House #13: Second Contract

February 15, 2010 · 5 comments

It turns out we never did receive that fourth offer on The Poor House over the weekend, but it turns out that it didn’t really matter…we countered the third-offer, and they quickly accepted. So, we once again have this one under contract, and we hope to close in about a month…

We were pretty stringent with our counter-offer, and had expected the buyers to counter again, but ultimately, I guess they didn’t want to lose the house. Our counter-offer was close to full-price (though still providing a good bit of money towards their closing costs), they agreed to use our closing attorney, they agreed to shorter their inspection and appraisal periods, and they agreed to increase their earnest money deposit.

Their inspection is scheduled for later this week, and I expect the appraisal to take place next week. I’ll have more to say once we get through those two milestones…

5 responses to “House #13: Second Contract”

  1. Bilgefisher says:

    Congrats. Here’s hoping this one closes and you get this headache over with.

  2. Luis says:

    In the last post you mentioned you wanted them to use your mortgage person, did this happen?
    I think that is a good suggestion but wonder what are sellers reaction when you require this?
    Also, do they have a financing contingency there and if so what is the length of that?

    Glad to see this under contract, sending you good vibes to see this through… 🙂

  3. J Scott says:

    Hey Bilge –

    I’m certainly not complaining about this particular property. Since it went on the market, we’ve only had a few showings, but of the six showings we’ve had, we’ve gotten three offers! I’ll take that batting average any day…

    But yes, after all the frustrations with our buyers the past couple months, we are hoping this one closes and we don’t have to put it back on the market.

  4. J Scott says:

    Luis –

    We never require that our buyers use our mortgage broker…because financing can be a very personal issue, we don’t feel it’s up to us to dictate what lender/broker they use.

    That said, we certainly encourage the use of our broker, and we also penalize those who choose not to by increasing their risk. Specifically, for those buyers who use our broker, we offer to pay for part/all of the appraisal costs and to pay for part/all of the inspection costs. Therefore, the buyers can potentially get through all their due diligence without any out-of-pocket expenses. This is certainly a risk for us, but the trade-off (they use our broker) is worth it. It also tends to make the first-time buyers MUCH more comfortable with the whole process.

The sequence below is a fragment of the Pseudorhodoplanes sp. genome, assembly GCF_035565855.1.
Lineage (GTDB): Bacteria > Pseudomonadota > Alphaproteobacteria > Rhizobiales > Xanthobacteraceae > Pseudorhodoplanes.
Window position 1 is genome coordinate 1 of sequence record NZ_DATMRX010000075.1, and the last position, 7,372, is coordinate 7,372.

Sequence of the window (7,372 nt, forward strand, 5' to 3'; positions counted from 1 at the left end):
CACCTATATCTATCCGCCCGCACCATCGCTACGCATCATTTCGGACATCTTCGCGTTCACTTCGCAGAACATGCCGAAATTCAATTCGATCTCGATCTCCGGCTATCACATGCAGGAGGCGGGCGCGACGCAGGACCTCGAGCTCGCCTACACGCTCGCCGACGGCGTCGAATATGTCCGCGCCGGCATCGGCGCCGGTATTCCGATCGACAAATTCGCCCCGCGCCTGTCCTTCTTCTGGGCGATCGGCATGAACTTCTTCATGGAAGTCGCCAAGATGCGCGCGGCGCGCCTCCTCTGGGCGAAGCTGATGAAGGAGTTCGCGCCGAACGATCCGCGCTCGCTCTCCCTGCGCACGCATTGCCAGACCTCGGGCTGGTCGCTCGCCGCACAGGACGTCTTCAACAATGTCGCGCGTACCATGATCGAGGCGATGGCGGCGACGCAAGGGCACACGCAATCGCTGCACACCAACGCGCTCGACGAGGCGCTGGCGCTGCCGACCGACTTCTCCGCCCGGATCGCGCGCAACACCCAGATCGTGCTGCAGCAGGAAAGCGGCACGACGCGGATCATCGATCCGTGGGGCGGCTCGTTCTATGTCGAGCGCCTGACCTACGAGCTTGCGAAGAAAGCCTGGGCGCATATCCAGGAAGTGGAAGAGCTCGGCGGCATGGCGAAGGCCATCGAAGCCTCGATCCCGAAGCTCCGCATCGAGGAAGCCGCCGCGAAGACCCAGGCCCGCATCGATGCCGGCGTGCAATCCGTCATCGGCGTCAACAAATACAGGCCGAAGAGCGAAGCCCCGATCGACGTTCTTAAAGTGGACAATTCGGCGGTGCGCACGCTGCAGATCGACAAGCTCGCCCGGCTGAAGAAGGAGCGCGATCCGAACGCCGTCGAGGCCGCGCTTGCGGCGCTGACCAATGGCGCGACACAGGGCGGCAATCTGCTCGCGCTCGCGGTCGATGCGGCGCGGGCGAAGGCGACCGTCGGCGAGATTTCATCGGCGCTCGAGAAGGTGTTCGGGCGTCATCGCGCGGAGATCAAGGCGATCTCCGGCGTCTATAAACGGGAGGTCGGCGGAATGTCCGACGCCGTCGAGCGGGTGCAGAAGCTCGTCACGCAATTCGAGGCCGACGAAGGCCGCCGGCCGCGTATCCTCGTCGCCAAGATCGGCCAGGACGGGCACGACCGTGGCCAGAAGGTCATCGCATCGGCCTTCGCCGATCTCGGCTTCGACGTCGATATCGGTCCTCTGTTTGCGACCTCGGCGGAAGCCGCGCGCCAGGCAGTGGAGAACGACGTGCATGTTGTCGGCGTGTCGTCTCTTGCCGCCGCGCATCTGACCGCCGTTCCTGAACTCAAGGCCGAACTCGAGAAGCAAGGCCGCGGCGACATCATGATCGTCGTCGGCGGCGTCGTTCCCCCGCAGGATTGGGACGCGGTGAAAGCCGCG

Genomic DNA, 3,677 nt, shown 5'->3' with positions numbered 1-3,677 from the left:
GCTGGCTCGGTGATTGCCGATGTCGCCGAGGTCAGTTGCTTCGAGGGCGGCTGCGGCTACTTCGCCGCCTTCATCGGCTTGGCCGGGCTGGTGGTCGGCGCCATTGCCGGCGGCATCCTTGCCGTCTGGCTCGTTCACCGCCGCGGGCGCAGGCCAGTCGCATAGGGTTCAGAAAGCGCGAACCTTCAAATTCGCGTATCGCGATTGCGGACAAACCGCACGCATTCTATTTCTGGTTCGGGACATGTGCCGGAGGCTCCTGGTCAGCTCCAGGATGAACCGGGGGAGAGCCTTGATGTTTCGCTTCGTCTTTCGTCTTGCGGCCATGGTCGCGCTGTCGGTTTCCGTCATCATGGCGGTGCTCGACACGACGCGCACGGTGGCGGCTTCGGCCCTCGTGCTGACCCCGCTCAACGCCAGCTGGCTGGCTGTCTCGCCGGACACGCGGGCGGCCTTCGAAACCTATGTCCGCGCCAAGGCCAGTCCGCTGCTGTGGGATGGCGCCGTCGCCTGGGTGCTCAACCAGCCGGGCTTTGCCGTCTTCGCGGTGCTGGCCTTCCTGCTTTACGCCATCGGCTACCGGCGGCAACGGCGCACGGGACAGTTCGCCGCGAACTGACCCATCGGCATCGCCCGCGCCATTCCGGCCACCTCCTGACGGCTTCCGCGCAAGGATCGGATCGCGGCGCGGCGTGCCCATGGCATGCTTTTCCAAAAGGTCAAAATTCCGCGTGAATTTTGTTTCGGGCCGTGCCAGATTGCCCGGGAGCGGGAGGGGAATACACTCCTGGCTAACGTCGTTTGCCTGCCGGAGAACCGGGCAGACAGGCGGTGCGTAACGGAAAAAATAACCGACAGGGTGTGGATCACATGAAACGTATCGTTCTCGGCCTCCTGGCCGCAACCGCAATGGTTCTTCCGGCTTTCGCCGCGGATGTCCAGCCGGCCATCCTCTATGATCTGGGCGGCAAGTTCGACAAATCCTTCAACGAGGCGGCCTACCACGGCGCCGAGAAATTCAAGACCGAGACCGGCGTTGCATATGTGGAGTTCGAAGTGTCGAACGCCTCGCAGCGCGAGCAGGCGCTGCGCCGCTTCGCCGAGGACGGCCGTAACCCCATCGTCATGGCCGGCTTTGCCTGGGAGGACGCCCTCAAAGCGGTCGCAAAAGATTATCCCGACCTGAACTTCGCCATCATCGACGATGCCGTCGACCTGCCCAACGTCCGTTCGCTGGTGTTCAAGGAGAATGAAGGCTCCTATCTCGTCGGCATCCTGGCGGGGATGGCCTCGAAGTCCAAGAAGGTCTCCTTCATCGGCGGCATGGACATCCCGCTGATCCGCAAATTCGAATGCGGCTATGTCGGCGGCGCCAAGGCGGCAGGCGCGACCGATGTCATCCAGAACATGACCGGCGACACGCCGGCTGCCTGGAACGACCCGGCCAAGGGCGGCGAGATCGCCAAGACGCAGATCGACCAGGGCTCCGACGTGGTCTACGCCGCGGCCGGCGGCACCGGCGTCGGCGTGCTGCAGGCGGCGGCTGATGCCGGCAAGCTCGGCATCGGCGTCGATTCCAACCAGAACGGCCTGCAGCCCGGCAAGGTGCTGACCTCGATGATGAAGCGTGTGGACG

The extra risk we impose is that, for any buyers who choose not to use our broker, we require a much large earnest money deposit. For example, for this property, we would be happy with a $500 earnest money deposit if the buyer were using our broker, but because they are not, we are requiring a $2500 deposit. So, if their broker can’t come through, they’re out a lot more money.

    Also, for buyers who don’t use our broker, we will much less lenient when it comes to extending the contract and dealing with broker mistakes. If their broker comes to us three days before closing and tells us he forgot to order the appraisal, we won’t feel obligated to extend the contract for the buyer. If, on the other hand, it was our broker who made that mistake, we’d happily extend the contract (after all, the broker was our recommendation, so if he screws up, we are willing to take the hit).

    Does that make sense? I wrote more about this in article last week:

  5. Luis says:

    Yes it does, thanks for the clarification.

    I know you are all for controlling your deals and I agree with that approach which is one of the reasons I am getting the license and why I met the appraiser at my property on Friday!

    I was jut curious what effect would it have on a buyer if I made some sort of lender requirement. You know how it is, you don’t want to push too much during negotiations so you don’t scare the buyer away…but the way you are doing it make sense.

Leave a Reply

Your email address will not be published. Required fields are marked *

Sign up for our Newsletter and get immediate access to our FREE 150+ Page eBook on New Construction, plus all of our business tools: Single-Family and Multi-Family Business Plans, Rehabbing and Buy-and-Hold Spreadsheets, Contract Templates, and more!
We respect your privacy. No Spam...EVER!